ICD-9 Diagnosis Code 212.5

Benign neo mediastinum

Diagnosis Code 212.5

ICD-9: 212.5
Short Description: Benign neo mediastinum
Long Description: Benign neoplasm of mediastinum
This is the 2014 version of the ICD-9-CM diagnosis code 212.5

Code Classification
  • Neoplasms
    • Benign neoplasms (210-229)
      • 212 Benign neoplasm of respiratory and intrathoracic organs

Information for Medical Professionals

Convert to ICD-10 Additional informationCallout TooltipGeneral Equivalence Map
The ICD-10 and ICD-9 GEMs are used to facilitate linking between the diagnosis codes in ICD-9-CM and the new ICD-10-CM code set. The GEMs are the raw material from which providers, health information vendors and payers can derive specific applied mappings to meet their needs.
  • D15.2 - Benign neoplasm of mediastinum

Index of Diseases and Injuries
References found for the code 212.5 in the Index of Diseases and Injuries:

      • mediastinum, mediastinal�������������������� 164.9��� 197.1����� -������������ 212.5����� 235.8����� 239.89
        • anterior����������������������������������������� 164.2��� 197.1����� -������������ 212.5����� 235.8����� 239.89
        • contiguous sites with heart and thymus����������������������������� 164.8��� -������������ -������������ -������������ -������������ -
        • posterior�������������������������������������� 164.3��� 197.1����� -������������ 212.5����� 235.8����� 239.89
      • substernal������������������������������������������ 164.2��� 197.1����� -������������ 212.5����� 235.8����� 239.89

Information for Patients

Benign Tumors

Also called: Benign cancer, Benign neoplasms, Noncancerous tumors

Tumors are abnormal growths in your body. They are made up of extra cells. Normally, cells grow and divide to form new cells as your body needs them. When cells grow old, they die, and new cells take their place. Sometimes, this process goes wrong. New cells form when your body does not need them, and old cells do not die when they should. When these extra cells form a mass, it is called a tumor.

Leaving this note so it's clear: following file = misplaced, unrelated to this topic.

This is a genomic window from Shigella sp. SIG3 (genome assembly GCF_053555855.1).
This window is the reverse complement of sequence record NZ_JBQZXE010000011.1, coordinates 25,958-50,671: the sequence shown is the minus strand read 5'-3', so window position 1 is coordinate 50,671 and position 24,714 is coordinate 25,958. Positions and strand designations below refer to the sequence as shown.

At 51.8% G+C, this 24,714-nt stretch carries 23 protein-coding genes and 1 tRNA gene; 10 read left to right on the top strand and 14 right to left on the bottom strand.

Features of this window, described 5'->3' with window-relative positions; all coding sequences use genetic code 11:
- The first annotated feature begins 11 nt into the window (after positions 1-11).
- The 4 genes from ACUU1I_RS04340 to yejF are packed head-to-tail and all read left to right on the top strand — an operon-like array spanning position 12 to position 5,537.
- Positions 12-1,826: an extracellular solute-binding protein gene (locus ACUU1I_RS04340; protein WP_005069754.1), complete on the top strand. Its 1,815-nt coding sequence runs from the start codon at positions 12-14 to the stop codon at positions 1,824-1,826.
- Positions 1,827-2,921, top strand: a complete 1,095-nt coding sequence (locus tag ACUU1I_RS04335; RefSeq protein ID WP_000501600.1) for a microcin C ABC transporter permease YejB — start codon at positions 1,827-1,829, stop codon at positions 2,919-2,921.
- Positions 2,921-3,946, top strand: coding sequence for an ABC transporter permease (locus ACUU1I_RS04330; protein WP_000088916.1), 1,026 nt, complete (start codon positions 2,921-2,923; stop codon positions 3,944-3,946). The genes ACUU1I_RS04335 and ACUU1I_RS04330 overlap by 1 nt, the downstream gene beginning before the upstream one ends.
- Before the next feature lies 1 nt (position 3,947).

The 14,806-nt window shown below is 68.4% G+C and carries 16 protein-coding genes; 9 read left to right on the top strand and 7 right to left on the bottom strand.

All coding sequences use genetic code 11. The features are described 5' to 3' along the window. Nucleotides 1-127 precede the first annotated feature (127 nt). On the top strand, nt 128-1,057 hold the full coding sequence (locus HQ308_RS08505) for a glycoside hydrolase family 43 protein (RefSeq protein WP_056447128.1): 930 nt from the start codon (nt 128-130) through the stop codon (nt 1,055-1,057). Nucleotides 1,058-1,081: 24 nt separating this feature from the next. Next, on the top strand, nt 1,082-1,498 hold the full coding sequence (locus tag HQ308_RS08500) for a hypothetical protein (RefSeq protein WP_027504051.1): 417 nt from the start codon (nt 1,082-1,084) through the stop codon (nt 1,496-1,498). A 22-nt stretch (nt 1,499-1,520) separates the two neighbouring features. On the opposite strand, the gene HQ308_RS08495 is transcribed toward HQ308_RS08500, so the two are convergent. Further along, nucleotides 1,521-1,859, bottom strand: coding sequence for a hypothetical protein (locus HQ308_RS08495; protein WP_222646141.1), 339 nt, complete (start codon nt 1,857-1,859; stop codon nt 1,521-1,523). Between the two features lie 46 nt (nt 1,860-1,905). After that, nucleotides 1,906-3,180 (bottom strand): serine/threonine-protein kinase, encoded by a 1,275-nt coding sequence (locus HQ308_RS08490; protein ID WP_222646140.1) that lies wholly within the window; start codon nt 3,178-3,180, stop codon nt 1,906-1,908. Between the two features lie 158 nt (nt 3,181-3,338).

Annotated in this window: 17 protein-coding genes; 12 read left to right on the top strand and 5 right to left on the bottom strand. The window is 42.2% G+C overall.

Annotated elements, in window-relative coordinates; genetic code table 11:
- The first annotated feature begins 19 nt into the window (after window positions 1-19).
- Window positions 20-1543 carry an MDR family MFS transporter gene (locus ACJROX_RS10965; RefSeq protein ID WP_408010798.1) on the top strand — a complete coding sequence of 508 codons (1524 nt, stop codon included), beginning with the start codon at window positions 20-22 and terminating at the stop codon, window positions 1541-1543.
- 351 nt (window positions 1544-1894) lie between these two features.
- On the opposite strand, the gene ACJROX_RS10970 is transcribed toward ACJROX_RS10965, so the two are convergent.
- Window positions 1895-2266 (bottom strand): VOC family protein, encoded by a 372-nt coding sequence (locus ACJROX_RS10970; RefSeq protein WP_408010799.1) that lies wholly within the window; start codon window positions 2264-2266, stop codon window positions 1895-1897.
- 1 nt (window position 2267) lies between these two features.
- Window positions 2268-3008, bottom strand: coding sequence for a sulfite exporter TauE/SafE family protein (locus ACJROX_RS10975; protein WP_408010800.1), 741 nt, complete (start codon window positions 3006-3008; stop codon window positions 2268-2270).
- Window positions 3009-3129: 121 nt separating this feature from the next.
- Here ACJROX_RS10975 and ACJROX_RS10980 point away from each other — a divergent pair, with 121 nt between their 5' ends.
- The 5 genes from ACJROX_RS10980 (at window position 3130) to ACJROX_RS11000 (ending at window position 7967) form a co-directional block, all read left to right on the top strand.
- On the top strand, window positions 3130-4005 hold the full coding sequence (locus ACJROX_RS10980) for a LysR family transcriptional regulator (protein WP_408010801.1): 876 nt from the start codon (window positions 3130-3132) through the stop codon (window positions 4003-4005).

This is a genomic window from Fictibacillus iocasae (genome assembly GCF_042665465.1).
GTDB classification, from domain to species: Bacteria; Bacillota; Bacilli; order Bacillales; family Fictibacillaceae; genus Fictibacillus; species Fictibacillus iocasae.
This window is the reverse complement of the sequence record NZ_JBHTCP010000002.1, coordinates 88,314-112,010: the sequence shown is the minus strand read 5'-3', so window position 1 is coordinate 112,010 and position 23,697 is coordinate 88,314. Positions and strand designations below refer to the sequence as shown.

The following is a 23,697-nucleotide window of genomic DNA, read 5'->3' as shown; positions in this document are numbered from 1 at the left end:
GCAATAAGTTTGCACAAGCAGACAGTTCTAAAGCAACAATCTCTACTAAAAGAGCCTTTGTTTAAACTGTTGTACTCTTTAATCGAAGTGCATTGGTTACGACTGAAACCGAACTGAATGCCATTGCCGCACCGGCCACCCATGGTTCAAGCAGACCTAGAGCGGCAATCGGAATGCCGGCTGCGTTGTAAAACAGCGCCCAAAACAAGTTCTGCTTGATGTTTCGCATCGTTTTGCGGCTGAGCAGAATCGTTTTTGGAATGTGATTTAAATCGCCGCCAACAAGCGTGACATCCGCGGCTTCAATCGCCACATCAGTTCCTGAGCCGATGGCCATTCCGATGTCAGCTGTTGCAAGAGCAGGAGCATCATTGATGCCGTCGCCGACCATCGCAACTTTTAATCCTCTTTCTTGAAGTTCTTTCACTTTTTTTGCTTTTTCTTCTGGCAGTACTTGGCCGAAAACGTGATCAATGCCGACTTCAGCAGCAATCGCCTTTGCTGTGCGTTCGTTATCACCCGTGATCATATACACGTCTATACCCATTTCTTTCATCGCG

Tumors can be either benign or malignant. Benign tumors aren't cancer. Malignant ones are. Benign tumors grow only in one place. They cannot spread or invade other parts of your body. Even so, they can be dangerous if they press on vital organs, such as your brain.

Treatment often involves surgery. Benign tumors usually don't grow back.

NIH: National Cancer Institute

  • Biopsy - polyps
  • Cherry angioma

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Chest Injuries and Disorders

The chest is the part of the body between your neck and your abdomen. It includes the ribs and breastbone. Inside your chest are several organs, including the heart, lungs, and esophagus. The pleura, a large thin sheet of tissue, lines the inside of the chest cavity.

Chest injuries and disorders include

  • Heart diseases
  • Lung diseases and collapsed lung
  • Pleural disorders
  • Esophagus disorders
  • Broken ribs
  • Thoracic aortic aneurysms
  • Disorders of the mediastinum, the space between the lungs, breastbone, and spine

  • Chest tube insertion
  • Collapsed lung (Pneumothorax)
  • Costochondritis
  • Hemothorax
  • Mediastinal tumor
  • Mediastinitis
  • Pectus carinatum
  • Pectus excavatum
  • Pectus excavatum - discharge
  • Pectus excavatum repair
  • Pneumomediastinum
  • Pneumothorax - infants
  • Rib fracture - aftercare

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